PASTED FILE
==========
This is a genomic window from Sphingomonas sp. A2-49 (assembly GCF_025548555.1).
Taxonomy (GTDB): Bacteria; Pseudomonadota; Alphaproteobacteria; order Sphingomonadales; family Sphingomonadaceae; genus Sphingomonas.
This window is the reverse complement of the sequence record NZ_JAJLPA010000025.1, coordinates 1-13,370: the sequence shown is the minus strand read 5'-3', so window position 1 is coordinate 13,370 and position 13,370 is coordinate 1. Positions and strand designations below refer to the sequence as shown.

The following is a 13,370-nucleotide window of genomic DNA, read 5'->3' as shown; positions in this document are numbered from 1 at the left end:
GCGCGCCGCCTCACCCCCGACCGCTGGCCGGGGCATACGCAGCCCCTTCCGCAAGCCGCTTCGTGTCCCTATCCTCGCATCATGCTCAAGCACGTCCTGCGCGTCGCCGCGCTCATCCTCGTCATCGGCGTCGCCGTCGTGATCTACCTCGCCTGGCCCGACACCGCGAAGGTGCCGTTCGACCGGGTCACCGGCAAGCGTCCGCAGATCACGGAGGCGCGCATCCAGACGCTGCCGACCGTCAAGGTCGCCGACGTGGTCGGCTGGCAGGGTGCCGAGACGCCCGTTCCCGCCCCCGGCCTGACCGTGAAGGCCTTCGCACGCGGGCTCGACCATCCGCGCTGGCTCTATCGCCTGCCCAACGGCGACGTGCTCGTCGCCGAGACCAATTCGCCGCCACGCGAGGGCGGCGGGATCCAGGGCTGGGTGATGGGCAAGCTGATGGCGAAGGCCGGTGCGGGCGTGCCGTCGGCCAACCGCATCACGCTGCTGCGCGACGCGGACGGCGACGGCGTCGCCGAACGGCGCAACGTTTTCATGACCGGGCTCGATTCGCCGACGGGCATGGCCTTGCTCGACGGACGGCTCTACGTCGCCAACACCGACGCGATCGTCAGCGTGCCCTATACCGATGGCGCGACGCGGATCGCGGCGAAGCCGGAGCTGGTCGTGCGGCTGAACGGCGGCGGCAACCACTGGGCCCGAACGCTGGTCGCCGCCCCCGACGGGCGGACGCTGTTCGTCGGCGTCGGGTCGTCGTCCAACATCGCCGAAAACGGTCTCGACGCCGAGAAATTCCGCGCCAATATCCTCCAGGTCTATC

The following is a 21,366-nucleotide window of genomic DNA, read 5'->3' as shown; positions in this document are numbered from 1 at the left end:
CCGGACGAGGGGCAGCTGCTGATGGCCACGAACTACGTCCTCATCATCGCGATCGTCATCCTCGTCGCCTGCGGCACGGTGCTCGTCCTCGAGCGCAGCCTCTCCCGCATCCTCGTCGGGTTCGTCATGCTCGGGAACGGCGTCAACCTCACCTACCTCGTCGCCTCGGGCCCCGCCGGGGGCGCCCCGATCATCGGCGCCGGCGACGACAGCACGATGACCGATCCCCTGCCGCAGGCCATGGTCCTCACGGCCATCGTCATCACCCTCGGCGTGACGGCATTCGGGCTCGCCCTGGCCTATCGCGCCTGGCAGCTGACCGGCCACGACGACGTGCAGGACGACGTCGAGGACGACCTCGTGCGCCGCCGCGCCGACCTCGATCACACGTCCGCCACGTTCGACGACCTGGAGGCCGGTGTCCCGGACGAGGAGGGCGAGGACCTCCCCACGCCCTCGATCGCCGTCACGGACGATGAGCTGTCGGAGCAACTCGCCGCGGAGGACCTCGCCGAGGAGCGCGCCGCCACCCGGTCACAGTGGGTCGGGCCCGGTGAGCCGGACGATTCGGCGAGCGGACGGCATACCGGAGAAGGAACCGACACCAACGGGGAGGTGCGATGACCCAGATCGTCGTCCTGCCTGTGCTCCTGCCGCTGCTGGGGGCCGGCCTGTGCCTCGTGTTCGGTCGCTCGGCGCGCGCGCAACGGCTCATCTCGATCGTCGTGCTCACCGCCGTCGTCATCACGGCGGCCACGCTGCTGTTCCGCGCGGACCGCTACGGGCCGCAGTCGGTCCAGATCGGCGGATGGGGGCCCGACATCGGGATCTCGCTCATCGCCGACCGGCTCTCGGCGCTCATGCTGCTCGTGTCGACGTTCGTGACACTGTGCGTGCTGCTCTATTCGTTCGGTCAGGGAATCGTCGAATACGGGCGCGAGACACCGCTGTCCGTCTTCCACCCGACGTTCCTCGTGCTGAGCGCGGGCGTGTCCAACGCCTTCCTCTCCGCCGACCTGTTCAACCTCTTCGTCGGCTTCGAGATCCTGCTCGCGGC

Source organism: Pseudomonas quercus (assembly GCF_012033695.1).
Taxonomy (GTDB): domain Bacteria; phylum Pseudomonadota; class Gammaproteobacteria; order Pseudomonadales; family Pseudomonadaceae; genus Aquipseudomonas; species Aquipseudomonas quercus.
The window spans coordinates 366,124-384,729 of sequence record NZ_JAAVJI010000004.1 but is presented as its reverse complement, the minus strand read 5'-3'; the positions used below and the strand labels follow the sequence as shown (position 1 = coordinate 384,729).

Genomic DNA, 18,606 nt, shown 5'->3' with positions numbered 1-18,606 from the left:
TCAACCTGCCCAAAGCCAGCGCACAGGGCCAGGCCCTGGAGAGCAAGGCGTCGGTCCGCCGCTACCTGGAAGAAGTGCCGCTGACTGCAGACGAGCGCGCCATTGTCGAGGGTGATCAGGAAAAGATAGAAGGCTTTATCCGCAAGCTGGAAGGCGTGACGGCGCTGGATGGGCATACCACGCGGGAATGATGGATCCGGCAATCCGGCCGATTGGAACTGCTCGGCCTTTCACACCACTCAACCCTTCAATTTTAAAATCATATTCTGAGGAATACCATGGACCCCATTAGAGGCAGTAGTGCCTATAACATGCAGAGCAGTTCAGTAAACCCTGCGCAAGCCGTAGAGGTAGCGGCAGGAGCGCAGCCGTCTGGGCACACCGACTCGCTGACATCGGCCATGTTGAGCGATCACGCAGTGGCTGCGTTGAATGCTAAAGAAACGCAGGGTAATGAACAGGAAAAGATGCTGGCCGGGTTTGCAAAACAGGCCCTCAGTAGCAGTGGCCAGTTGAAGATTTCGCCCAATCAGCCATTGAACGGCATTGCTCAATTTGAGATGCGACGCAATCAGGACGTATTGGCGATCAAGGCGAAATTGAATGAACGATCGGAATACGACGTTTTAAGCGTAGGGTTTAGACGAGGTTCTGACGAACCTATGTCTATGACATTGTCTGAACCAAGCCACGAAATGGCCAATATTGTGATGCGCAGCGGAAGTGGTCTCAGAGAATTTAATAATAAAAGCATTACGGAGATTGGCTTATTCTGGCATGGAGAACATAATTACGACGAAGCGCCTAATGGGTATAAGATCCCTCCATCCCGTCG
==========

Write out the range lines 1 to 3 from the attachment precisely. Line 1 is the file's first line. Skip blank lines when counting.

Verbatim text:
This is a genomic window from Sphingomonas sp. A2-49 (assembly GCF_025548555.1).
Taxonomy (GTDB): Bacteria; Pseudomonadota; Alphaproteobacteria; order Sphingomonadales; family Sphingomonadaceae; genus Sphingomonas.
This window is the reverse complement of the sequence record NZ_JAJLPA010000025.1, coordinates 1-13,370: the sequence shown is the minus strand read 5'-3', so window position 1 is coordinate 13,370 and position 13,370 is coordinate 1. Positions and strand designations below refer to the sequence as shown.